For A Houri’s Hand

Abu Siddik

- Abu Siddik

 “Walking almost fifty minutes on this dusty, bumpy, jarring street and you’re telling ‘only ten minutes leisure walk’ from the station! Where is your fragrant flower? Not a civil soul, only half-naked peasants squatting on both sides with funny faces hunting us; dull plain fields, non-descript rows of crooked huts,  ditches, bogs, brick-kilns, saw-mills, cow-sheds….” The potbellied, middle aged, fashionably clothed widower, wet in perspiration, stopped, gasped, wiped his forehead, looked grumpily at his mate, a bald, short, lean man of fifty.
“Sir, for such a scented hand, such a fair face, such an angelic item I can walk ten thousand miles!” the matchmaker giggled.
 “Item?” the widower scanned crossly.
“Sorry Sir, lady! For such a lovely lady, for such a soft bosom, for such a soothing voice!” he cut his tongue.
“How do I look?”
“Stunning, Sir! And the fat gold necklace is too enticing! A true symbol of manliness! Woo!”
The widower was pleased, paid the matchmaker his dues, lighted a cigar, and quietly smoked looking at the evening sky.
“Meditating anything particular, Sir?” tensely asked the matchmaker.
“Nothing….Ah…country life has its own charm, my friends say. But where is it?” he rued.
“A few steps ahead! We’re almost close to the celestial solace!” the matchmaker quipped.
“Can I win her?”
“You’ve already won her, owned her in dreams and thoughts!” he briskly took the bouquet from his master and they began trudging again.
They met a fine peasant in their way. The matchmaker offered him a smoke and he led them to a beer shop.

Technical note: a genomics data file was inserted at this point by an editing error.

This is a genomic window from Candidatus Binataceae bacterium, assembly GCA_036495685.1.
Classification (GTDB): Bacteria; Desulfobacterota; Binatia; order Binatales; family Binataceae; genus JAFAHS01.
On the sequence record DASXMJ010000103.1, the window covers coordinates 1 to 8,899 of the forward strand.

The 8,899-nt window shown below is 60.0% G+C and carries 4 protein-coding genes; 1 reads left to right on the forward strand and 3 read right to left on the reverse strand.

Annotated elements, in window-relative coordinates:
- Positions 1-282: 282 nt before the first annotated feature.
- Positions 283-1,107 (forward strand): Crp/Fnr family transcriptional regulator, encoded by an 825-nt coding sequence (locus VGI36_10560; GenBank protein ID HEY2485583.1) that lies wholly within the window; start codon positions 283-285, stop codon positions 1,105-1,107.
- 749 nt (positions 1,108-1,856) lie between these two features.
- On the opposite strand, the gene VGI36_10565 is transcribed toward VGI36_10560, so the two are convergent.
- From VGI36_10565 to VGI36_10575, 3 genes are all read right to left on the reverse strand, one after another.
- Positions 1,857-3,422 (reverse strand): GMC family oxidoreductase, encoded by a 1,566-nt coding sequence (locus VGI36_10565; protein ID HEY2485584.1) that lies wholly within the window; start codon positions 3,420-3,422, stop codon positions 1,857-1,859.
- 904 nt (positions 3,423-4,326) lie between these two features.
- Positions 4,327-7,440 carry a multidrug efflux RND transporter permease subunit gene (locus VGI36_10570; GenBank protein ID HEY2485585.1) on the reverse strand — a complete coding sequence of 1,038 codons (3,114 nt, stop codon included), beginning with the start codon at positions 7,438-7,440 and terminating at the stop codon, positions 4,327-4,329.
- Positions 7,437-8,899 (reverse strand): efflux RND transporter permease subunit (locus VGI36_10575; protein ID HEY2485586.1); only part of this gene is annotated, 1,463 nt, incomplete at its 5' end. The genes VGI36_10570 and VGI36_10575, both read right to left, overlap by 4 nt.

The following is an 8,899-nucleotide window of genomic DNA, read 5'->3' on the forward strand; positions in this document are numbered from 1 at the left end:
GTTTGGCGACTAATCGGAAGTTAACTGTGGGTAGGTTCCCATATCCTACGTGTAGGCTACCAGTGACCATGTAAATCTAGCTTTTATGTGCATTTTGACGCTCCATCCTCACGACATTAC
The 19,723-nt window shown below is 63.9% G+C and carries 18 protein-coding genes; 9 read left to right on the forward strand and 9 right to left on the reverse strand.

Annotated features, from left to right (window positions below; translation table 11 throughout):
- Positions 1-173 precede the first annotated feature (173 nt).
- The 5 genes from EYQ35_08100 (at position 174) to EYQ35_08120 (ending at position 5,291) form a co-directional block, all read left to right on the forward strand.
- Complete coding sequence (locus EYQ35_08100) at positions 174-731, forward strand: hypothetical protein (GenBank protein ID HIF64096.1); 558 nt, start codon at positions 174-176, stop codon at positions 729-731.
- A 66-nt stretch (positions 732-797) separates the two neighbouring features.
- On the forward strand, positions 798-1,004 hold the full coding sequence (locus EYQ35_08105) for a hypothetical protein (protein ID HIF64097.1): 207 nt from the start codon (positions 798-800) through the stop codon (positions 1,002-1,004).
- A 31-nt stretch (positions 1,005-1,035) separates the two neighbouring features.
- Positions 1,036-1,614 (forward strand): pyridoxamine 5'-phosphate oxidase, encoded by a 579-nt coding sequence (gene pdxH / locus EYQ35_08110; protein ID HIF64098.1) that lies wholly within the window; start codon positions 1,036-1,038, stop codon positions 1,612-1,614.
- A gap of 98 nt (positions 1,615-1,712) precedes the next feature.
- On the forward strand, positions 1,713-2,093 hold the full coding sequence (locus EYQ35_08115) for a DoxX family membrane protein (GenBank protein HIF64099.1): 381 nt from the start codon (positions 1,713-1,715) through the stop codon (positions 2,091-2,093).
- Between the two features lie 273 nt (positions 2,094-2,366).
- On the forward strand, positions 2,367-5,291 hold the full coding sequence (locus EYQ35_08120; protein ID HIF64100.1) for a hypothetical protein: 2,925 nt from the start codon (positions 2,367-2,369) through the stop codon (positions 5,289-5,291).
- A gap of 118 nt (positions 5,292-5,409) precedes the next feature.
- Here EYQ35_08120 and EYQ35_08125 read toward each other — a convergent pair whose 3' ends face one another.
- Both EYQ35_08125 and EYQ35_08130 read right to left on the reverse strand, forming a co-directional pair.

The sun had died. The children were still playing in a stubble-field. The air was musty and the sky grey, dull.
“Let’s pace up, Sir. We’re late!” pointed the matchmaker.
“Who is the groom?”
“You, Sir.”
“So? I can wait, and you….What kind of civility is this? Have you no manners? Am I a flying machine? A drink works its own! An Idiot can understand, and you…?”
The matchmaker said nothing and put on a doleful face.
A silence followed.
“Are you angry?” the widower broke the silence.
“I have no right. You pay Rs.500, and I have a family of four stomachs at home. It’s my job to serve the rich like you!” he moaned, and his eyes were teary.
“I don’t want to hurt you, brother. I only….”
“Don’t call me brother; I’m just a hired hand. If I don’t act, you’ll not pay,” sobbed the matchmaker.
“Ah! Stop, sip, and take a deep breath. Okay, Feeling fine? Let’s move.”
Ten minutes later they reached at the end of the shadowy street.
“Stop here, Sir. Let me check first.”
He knocked at the door. It opened with a jerk. A dark, stout, thick lipped, tall, bearded man with long hair barely dawned and asked with a slant in his eye, “Eh! What makes you shake a lady of honour at this hour of the night?”
“Eh, It’s o…o…only 7 o’clock in the evening,” he grumbled.
“Here it is midnight! Part, else I’ll unscrew your joints!”

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